I recognized her immediately. Same eyes, but sadder; same hair, but grayer.
She’d dominated my yearbooks: cheerleader, homecoming queen, class favorite.
As she rang up my groceries, I suddenly wondered which was more unfortunate… Those who peaked in high school, or those of us who wasted our lives envying them.
Gail Warber is the winner of several writing contests including E.K.U.’s creative non-fiction competition. She lives in Appalachia with her four frisky corgis and three frisky grandchildren.
Every time I eat here, I wonder if she’s still in the restroom.
I watch the cakes orbit on refrigerated turntables, a silent waltz for the ballerinas running omelets and coffee.
Back when she excused herself to the restroom, the hostess was probably still in diapers.
“Table for one, please.”
Ryan R. Latini is a freelance and fiction writer living in southern New Jersey. His fiction and nonfiction have appeared in Funny in Five Hundred
, Red Savina Review
, and The Schuylkill Valley Journal
In the garden, I meditate, motionless. Birds, ignoring me, flit to the feeder.
A fat earthworm scrunches and telescopes across the flagstones into the sunlight, toward the feeder. Seeking food? Do earthworms eat what birds spill?
Never mind. Robins eat earthworms. One pounces, plucks.
Pity. I might have gone fishing.
Retired after four decades’ prizewinning print and broadcast journalism in Hartford CT, Don Noel received an MFA in Creative Writing from Fairfield University in 2013 and has since published more than two dozen short stories and non-fiction pieces, with two novellas and a novel still looking for publishers. See more at dononoel.com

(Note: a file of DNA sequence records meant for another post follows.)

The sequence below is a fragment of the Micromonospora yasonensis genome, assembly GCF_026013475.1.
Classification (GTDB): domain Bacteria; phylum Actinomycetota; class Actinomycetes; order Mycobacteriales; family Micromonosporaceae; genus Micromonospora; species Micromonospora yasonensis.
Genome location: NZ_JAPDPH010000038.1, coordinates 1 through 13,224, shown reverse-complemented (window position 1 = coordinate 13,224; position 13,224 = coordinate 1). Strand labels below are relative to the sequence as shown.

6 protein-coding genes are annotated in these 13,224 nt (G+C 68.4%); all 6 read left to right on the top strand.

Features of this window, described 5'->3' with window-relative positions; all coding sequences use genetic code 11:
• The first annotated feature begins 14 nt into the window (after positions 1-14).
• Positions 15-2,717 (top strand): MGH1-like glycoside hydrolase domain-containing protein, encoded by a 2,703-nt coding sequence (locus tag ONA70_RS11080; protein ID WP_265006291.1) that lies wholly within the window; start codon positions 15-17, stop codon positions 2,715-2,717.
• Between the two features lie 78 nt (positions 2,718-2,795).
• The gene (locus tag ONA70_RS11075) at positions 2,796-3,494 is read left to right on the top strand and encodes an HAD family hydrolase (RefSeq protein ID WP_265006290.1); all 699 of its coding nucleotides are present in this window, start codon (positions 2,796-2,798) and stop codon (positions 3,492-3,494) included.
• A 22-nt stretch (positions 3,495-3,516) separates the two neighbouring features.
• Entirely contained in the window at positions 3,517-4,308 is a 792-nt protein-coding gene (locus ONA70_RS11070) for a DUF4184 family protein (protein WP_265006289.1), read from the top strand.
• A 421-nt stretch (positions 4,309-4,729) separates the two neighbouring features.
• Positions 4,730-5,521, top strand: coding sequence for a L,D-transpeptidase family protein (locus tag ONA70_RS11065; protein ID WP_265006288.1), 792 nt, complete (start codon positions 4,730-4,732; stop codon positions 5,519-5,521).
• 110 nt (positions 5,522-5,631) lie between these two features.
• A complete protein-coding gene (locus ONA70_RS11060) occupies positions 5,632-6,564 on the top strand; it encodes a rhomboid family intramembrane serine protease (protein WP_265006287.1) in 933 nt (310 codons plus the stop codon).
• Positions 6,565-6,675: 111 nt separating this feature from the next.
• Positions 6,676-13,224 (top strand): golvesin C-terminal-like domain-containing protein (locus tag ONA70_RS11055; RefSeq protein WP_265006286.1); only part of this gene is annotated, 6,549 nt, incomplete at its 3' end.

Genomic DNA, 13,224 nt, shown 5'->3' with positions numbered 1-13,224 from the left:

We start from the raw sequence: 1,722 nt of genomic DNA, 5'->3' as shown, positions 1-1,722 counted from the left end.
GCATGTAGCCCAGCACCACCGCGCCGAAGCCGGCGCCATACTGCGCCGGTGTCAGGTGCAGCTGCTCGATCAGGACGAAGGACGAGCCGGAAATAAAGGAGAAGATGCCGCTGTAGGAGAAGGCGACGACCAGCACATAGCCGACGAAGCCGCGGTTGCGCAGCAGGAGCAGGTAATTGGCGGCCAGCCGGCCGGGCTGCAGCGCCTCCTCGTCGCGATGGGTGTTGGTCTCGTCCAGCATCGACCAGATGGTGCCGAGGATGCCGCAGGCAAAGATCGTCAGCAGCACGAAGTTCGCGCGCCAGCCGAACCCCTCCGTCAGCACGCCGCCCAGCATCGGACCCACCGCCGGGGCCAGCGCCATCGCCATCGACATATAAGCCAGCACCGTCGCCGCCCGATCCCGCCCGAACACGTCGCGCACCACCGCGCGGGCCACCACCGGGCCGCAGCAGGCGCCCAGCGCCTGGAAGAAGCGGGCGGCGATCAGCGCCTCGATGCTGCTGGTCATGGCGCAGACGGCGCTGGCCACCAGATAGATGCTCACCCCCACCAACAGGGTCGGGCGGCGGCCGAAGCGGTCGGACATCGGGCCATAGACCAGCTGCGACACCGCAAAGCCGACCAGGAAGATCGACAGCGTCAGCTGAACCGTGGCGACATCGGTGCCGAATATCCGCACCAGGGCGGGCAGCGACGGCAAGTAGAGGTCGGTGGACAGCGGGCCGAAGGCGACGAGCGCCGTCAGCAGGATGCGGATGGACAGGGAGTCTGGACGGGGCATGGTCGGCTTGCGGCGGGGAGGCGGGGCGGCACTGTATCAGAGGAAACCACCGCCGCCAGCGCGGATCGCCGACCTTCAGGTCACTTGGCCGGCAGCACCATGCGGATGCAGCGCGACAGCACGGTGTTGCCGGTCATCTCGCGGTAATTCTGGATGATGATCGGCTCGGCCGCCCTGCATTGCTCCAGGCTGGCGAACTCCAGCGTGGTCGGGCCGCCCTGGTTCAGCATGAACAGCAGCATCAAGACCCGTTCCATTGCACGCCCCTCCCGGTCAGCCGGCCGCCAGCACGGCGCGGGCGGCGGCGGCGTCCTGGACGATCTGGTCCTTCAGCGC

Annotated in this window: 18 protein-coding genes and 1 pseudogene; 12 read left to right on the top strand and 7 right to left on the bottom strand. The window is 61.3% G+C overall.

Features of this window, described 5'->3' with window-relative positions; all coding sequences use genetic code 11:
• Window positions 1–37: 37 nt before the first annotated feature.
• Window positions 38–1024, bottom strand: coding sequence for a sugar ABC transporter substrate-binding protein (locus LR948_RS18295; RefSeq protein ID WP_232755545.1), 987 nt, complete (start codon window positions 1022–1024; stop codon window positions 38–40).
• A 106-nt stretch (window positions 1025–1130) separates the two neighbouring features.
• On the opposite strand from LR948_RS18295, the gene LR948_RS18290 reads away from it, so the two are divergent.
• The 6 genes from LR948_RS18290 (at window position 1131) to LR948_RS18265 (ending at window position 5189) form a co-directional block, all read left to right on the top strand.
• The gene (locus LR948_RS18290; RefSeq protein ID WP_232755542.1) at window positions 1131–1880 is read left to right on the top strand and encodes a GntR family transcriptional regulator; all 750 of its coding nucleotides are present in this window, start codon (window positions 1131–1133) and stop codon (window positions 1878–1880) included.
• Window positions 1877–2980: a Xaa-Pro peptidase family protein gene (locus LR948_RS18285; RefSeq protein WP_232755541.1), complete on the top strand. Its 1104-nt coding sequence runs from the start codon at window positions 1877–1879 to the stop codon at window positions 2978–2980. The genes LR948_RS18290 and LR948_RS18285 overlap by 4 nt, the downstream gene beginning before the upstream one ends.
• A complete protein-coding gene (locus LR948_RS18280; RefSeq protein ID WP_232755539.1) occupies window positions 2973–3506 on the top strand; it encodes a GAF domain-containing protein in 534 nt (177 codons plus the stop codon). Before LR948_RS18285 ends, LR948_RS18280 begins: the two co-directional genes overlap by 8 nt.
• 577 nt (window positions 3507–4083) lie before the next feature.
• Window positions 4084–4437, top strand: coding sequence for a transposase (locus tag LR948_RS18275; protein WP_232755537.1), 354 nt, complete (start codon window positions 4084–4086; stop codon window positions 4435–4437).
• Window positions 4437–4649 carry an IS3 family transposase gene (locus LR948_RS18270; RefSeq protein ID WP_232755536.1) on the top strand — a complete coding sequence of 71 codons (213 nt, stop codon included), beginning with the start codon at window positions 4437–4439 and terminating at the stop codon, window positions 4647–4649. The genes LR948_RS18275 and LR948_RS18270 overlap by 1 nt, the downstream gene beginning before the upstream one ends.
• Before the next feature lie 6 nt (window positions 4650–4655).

Your white veil is an impenetrable mist that I can’t get through.
Pastor: “The rings, please.”
I know your covered eyes are fastened on mine.
Louder. “The rings?”
I step forward, deliver the rings.
It’s not too late. Just give me a sign. Anything.
I step away. A coward’s destiny.
Lou is a retired archaeologist from the University of New Mexico.
Tattered memories: My first language, now long faded. A fence, reassuringly high, around a garden where time slept. Day trips through virgin forests, gathering wild berries and mushrooms. Suddenly, columns of soldiers goose-stepping in lock-step like a well-oiled machine. A week-long Atlantic crossing. Asking where, asking why. Getting no answers.
Alex has faint memories of 1930s Czechoslovakia.